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I stumbled upon the following remark from Freeman Dyson:

The most important invention of the last two thousand years was hay. In the classical world of Greece and Rome and in all earlier times, there was no hay. Civilization could exist only in warm climates where horses could stay alive through the winter by grazing. Without grass in winter you could not have horses, and without horses you could not have urban civilization. Some time during the so-called dark ages, some unknown genius invented hay, forests were turned into meadows, hay was reaped and stored, and civilization moved north over the Alps. So hay gave birth to Vienna and Paris and London and Berlin, and later to Moscow and New York.

Is it really true, that hay was only invented in the Middle Ages in Europe? Is hay really such an important invention? What about other civilization like e.g. the Mongols who used a lot of horses. Didn't they also have hay?

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    "without horses you could not have urban civilization." - presumably, no one told the natives of the Americas that. I'd be very surprised if no one in the ancient world had figured out how to dry grasses for fodder. – KillingTime Aug 28 '16 at 20:25
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    @KillingTime natives in the Americas never really had urban civilization. They were few urban areas or cities, total sizes remained very small, and weirdly there often was not continuous habitation. Relative to sizes of classical cities in Europe/India/Asia it really is not comparable. Top numbers I have seen are 100K in some of the largest cities for highest range of the estimates. – Stuart Allan Aug 28 '16 at 20:32
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    @StuartAllan : I thought Mexico City was quite large and crowded before anyone there had contact with Europeans. (Maybe a hundred-thousand people?) I have the impression that Cuzco was much smaller, but it was the capital of an empire. I "read somewhere" that the Incas had no wheels and traveled throughout their empire on foot. – Michael Hardy Aug 28 '16 at 21:15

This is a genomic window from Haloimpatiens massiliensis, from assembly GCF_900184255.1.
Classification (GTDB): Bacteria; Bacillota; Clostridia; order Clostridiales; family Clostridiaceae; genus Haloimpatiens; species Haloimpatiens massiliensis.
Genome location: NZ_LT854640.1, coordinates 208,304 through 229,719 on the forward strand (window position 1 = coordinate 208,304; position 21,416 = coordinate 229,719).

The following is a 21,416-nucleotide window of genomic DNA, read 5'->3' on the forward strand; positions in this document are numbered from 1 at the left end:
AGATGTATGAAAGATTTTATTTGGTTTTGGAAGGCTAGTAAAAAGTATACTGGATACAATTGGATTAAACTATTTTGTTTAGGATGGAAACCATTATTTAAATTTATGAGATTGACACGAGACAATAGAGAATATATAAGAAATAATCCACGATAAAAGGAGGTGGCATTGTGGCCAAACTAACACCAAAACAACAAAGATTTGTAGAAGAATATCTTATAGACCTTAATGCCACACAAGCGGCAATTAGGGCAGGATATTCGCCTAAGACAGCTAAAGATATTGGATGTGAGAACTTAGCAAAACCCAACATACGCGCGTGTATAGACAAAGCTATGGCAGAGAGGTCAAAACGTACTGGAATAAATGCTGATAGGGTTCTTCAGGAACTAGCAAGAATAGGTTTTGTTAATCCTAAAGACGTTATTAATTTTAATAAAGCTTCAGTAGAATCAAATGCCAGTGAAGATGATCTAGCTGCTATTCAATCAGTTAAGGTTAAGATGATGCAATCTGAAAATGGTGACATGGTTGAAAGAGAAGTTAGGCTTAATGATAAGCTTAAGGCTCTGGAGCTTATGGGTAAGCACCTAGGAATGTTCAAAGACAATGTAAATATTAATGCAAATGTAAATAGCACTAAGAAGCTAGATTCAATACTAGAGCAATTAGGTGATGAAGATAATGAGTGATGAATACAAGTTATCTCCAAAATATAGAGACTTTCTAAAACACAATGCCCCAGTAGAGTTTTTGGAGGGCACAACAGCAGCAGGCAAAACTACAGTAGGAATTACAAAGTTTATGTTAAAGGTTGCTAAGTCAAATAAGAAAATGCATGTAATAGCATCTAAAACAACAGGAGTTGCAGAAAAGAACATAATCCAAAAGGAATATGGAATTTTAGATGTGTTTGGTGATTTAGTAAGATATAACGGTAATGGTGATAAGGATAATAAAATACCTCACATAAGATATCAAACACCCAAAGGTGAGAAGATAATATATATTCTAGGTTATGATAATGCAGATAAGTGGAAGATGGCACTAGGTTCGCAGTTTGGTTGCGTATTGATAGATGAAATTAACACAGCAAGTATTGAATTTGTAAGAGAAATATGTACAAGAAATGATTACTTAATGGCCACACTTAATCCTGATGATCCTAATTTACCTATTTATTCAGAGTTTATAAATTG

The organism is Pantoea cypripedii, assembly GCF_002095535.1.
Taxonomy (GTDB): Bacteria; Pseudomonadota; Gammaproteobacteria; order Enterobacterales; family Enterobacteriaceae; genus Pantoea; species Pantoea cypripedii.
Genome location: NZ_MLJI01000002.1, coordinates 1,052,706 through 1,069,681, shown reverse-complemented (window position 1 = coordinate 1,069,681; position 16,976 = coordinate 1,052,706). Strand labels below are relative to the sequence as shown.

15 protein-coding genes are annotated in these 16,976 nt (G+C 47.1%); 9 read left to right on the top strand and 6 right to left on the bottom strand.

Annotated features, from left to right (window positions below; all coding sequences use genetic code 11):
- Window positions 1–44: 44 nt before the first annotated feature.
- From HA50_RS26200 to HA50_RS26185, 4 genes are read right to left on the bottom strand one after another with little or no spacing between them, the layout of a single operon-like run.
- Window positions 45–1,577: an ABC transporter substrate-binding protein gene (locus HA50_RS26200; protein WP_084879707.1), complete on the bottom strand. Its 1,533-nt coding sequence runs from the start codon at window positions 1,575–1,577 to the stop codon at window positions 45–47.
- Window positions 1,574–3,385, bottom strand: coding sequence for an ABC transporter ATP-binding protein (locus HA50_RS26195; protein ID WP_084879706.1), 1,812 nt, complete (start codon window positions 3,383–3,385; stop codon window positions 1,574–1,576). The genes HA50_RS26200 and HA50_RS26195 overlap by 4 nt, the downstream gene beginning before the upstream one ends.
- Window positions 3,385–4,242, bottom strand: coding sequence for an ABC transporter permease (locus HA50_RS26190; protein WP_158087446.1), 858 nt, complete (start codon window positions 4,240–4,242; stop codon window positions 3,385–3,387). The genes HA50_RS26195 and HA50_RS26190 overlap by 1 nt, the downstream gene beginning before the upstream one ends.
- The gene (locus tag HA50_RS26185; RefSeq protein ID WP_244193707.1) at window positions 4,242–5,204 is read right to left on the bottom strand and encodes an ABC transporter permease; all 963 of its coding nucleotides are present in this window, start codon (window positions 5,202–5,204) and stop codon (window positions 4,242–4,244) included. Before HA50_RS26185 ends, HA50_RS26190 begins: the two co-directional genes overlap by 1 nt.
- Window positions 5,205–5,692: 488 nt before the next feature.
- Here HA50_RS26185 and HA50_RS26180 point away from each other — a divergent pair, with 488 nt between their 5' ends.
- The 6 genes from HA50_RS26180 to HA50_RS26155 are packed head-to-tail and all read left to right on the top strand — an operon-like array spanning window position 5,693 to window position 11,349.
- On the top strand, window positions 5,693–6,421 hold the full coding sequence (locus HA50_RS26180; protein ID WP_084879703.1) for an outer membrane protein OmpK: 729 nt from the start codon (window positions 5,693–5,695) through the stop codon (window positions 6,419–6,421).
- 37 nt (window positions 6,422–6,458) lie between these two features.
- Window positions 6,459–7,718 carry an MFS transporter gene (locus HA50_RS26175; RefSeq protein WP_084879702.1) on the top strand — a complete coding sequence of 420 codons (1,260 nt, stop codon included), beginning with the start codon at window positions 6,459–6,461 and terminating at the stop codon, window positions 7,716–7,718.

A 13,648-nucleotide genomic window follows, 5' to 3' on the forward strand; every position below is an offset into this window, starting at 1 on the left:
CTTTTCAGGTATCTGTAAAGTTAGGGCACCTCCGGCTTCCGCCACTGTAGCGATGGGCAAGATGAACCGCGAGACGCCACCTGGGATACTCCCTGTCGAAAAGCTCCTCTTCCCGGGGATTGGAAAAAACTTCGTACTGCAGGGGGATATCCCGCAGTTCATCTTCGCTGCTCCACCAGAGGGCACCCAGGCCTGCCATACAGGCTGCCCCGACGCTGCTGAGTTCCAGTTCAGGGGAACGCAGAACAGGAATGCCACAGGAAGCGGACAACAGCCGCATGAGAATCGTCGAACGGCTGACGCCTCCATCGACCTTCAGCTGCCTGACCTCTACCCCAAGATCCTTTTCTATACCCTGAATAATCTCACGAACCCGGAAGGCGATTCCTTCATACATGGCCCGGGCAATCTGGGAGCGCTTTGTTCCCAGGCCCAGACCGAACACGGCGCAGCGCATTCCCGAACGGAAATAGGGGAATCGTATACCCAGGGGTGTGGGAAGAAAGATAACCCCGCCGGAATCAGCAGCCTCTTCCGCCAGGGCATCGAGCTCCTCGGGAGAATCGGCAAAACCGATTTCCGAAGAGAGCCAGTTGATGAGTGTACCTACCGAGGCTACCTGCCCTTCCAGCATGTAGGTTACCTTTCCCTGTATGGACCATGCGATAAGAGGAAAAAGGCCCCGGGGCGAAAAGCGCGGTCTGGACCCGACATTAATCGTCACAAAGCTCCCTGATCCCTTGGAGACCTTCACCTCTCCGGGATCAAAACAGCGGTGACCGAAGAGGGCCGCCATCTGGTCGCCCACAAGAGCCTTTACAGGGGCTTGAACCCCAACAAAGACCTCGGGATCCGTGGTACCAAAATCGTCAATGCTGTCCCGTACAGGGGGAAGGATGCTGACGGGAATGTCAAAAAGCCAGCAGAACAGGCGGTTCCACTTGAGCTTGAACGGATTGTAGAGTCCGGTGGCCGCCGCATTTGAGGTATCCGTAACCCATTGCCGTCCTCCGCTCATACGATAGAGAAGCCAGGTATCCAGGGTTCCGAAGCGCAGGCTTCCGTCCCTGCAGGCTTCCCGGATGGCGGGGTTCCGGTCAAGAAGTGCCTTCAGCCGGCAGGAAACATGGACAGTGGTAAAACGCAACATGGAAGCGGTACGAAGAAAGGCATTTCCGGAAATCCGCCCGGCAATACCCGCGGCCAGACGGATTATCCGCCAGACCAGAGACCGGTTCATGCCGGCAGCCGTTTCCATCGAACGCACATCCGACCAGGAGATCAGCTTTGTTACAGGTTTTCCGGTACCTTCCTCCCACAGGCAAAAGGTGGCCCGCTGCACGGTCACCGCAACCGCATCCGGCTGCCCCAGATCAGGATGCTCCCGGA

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    Comments are not for extended discussion; this conversation has been moved to chat. – T.E.D. Aug 31 '16 at 13:35
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    Did Mongols and other nomads of the Eurasian steps produce hay in large scale ever? I doubt. And Mongolia has a more severe weather at winter than most Europe. – Greg Aug 13 '17 at 14:58
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The Roman writer on agriculture Columella, who died around AD 70, gives a detailed description of the manufacture of hay (Latin: faenum) in his de re rustica 2.18, which reads as follows in the Loeb translation:

"It is best, moreover, that hay be cut before it begins to wither, as a greater quantity of it is harvested and it affords a more agreeable food for cattle. But a middle course should be followed in the curing, that it be gathered neither when very dry nor, on the other hand, while still green — in the one case because it is no better than straw if it has lost all its sap, and in the other because, if it has kept too much of it, it rots in the loft and often, when it becomes heated, it breeds fire and starts a blaze. Sometimes, too, when we have cut our hay a rain surprises us; and if the hay is soaked through it is useless to move it while wet, but better to let the upper side of it dry out in the sun.